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Grade 2 students work on math worksheets in an outdoor tent at Pierre Elliott Trudeau Elementary School in Gatineau, Que., last fall.Justin Tang for The Globe and Mail

Schools in Quebec opened this week, and students elsewhere in the country will be returning within the next two weeks. Some parents are worried that their children face gaps in learning after months of pandemic-related disruptions to education. Here are five ways to help kids catch up.

Support literacy and numeracy in everyday routines

Lisa Nave, a Toronto elementary school teacher, said families can play games such as UNO, count coins in a child’s piggy bank or read maps together. For older children, having them follow baking recipes could help teach them measuring and organizing skills.

Establish a reading routine

Educators say it’s beneficial for parents to establish routines with young children where they read together, at the same time and place each day, for as little as 10 minutes.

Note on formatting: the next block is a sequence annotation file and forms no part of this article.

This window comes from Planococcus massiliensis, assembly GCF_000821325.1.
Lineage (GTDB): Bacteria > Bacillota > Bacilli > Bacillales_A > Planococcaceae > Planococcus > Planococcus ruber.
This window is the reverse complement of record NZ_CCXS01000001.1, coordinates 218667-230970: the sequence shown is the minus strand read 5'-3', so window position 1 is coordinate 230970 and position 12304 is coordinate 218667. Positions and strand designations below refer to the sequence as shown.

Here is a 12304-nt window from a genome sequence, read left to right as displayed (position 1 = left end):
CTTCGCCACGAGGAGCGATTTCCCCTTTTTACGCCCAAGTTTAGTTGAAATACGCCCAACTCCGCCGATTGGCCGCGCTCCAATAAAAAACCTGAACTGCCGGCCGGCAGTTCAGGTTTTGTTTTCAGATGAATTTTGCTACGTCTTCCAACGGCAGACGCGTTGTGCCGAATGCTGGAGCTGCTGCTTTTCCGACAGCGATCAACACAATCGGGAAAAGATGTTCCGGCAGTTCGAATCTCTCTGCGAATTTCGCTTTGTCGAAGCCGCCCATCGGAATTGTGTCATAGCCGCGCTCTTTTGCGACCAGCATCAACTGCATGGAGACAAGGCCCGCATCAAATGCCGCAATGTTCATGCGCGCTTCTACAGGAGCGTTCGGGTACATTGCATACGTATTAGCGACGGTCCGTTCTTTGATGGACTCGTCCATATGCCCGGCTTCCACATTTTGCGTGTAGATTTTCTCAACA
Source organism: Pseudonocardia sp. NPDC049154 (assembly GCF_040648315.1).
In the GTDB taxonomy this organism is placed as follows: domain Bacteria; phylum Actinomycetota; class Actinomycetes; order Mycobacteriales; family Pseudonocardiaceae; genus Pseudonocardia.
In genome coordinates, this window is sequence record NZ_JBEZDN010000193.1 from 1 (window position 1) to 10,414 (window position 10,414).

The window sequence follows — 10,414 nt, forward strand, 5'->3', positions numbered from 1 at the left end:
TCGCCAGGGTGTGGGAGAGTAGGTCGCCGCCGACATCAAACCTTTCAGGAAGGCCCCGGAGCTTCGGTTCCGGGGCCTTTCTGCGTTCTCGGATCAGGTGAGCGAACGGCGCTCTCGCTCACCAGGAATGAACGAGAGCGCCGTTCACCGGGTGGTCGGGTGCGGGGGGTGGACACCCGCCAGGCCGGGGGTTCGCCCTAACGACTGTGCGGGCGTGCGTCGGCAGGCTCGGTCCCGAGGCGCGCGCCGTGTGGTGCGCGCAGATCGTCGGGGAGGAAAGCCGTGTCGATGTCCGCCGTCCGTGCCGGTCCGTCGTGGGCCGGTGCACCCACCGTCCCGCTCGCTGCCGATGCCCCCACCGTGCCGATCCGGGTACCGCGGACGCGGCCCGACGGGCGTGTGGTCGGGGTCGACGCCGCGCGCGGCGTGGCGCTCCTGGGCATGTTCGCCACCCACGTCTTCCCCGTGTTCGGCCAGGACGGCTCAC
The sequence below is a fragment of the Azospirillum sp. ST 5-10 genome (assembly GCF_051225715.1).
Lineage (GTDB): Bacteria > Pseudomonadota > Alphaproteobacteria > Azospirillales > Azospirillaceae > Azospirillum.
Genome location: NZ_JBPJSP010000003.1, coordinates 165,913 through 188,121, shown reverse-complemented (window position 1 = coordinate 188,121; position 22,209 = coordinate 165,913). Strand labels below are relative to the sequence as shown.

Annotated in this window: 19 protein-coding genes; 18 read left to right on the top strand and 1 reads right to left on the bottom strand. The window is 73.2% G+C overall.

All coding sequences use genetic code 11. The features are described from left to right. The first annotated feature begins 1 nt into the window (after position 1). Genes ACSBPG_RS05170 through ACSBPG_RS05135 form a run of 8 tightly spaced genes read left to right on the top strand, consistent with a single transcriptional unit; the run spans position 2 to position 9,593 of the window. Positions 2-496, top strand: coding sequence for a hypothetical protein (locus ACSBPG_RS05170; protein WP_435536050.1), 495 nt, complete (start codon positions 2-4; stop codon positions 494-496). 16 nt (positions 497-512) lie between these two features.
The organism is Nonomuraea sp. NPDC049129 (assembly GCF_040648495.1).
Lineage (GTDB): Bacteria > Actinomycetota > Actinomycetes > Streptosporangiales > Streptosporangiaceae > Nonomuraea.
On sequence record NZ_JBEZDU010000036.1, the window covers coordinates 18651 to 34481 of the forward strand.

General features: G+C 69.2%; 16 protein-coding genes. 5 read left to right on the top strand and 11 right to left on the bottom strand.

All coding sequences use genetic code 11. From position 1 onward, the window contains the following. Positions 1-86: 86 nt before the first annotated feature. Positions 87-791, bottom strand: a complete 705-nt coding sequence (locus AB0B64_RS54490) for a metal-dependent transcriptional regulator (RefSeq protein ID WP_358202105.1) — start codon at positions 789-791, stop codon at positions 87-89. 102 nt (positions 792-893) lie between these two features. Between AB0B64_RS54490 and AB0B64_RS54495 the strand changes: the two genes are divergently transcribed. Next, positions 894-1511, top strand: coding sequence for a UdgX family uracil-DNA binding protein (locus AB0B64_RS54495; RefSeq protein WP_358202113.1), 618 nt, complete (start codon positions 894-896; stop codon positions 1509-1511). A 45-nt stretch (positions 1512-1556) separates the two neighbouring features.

Cristina Salmini, a superintendent of education at the Halton District School Board, said that sometimes we move away from reading with children as they grow older. However, she said, reading books with them “is a great way to foster a love of reading and can even help your child learn new words. The words your child hears will eventually be words that they read on their own.”

Back-to-school advice from kids, for kids

Let them pick their own books

Ms. Salmini encourages families to visit libraries, where children can pick their own books. She said that parents should not worry about specific reading levels or types of books. “Let your child’s interests and excitement be your guide,” she said.

Be reassuring

Lara Donsky, an educator in Toronto, said many children learned new skills during the past year, including computer skills and self-discipline in online learning environments. She said parents need to reassure their children, and even ask them about their concerns. “If we add anxiety to the mix, students aren’t going to come back ready to learn,” Ms. Donsky said.

Ms. Nave added: “Avoid overemphasizing that you believe your child is behind, and instead emphasize what they have learned, or learning goals they may have for themselves.”

Talk to your child’s teacher

Students’ needs may be more pronounced this year than usual. Ms. Donsky said that teachers will assess their students, but that parents can play a role as well. They should speak with their child’s teacher and let them know of any concerns, she said.


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